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Modals
 

Modals

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    Modals Modals Presentation Transcript

    • MODALS
    • MODALS
      The modal auxiliaries generally express speaker’s attitudes.
      For example, modals can express that a speaker feels something is necessary, advisable, permissible, possible or probable.
    • Can, could, had better, may, might, must,
      ought to, shall, should, will, would
    • Modals that express Necessity or obligation
      Must
      Have to
      Have got to (informal)
      Youmusteathealthyfood!
    • Modals that express Advisability
      Should
      Ought (to)
      Have better
      Could
      Youshould
      drinkwater
    • Past form of should
      Should + past participle
      Example:
      You should have called us
      You should have written the essay last week
    • Expressing Expectations
      Be supposed to expresses the idea that someone expects something to happen also scheduled events
      Ex: The meeting is supposed to begin at 08:00 am
       
      Expresses expectations about behavior
      Ex: The kids are supposed to clean up their room
      Be supposed to in the past expresses unfulfilled expectations
      Ex: Jack was supposed to call me last night. I wonder why he didn’t.
    • Polite requests with “I” as the subject
      May or Might and Could I are used to request permission. They are equally polite
      Ex: May I use your bathroom?
      Could I borrow your bathroom?
       
      Can I is used informally to request permission, especially if the speaker is talking to someone he knows fairly well
      Ex: Can I use the bathroom?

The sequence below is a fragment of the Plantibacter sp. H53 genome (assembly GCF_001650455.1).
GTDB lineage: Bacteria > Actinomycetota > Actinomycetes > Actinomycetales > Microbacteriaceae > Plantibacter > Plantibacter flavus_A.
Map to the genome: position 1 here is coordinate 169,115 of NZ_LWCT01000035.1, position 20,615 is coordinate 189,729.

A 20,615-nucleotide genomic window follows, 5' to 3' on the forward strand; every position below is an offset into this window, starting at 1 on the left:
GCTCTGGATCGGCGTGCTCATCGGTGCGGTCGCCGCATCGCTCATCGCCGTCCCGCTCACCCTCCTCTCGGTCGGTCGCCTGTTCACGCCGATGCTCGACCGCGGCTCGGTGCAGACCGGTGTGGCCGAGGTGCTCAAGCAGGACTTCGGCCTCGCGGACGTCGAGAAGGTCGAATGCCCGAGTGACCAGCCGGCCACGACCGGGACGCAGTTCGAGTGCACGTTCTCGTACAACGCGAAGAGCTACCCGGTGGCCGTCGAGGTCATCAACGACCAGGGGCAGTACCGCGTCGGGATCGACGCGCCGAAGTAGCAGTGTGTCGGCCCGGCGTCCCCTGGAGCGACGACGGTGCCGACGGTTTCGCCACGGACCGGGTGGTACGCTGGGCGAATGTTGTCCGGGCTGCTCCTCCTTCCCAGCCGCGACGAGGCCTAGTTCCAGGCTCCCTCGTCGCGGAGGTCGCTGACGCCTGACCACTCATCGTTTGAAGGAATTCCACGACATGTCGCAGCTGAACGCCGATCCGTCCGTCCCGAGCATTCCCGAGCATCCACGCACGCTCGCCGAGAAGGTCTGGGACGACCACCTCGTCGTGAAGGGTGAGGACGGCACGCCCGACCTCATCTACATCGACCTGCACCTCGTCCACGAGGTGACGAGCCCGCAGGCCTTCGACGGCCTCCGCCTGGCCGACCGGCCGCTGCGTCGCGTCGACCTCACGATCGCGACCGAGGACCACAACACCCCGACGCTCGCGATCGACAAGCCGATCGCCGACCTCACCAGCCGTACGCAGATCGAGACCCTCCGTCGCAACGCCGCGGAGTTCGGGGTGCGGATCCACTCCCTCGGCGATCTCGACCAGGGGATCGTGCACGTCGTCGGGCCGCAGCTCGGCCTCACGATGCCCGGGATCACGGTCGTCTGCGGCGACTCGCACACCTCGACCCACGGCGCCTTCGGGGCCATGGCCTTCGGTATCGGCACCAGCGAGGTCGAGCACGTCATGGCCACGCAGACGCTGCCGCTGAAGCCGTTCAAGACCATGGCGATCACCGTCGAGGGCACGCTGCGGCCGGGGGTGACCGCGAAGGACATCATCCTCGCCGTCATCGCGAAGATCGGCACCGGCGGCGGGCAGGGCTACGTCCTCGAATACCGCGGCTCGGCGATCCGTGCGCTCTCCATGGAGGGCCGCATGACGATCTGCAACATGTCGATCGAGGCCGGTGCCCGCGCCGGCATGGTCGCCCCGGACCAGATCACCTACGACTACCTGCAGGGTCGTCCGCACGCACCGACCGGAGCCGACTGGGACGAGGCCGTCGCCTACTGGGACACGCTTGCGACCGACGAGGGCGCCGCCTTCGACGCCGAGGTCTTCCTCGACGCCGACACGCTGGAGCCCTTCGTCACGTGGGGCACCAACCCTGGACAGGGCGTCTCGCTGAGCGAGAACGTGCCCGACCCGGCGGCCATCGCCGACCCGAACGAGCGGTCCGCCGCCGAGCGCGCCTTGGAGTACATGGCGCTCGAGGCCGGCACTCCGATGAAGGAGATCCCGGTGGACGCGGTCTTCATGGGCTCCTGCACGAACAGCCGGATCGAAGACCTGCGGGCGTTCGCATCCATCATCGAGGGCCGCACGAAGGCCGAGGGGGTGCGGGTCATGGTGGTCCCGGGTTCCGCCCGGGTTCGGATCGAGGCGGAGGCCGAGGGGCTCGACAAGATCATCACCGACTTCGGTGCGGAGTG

• Polite request with “you” as the subject
      The meaning of Would you, will you, could you is the same. Would you is more common and is often considered more polite. The degree of politeness is often determine by the speaker’s tone of voice
      Ex: Would you please pass me the bottle?
      Will you please pass me the bottle?
      Could you please pass me the bottle?
      The auxiliary “Can” is often used informally. It sounds less polite than Could you and would you.
      Ex: Can you please pass me the bottle?
    • Polite request with would you mind
      Asking for permission
      Would you mind, if I is followed by the simple past
      Ex: Would you mind if I closed the door?
      Is the same if I say: May I closed the door?
      Will I cause you any trouble if I close the door?
    • Making suggestions: Let’s, why don’t, shall I/we
      Let’sis followed by the simple form of a verb
      Negative form: let’s + no + simple verb
      Ex: Let’s go to a movie
      Let’s not go to a movie
      Let’s stay home.
      Why don’t is used to make friendly suggestions
      Why don’t we go to a movie?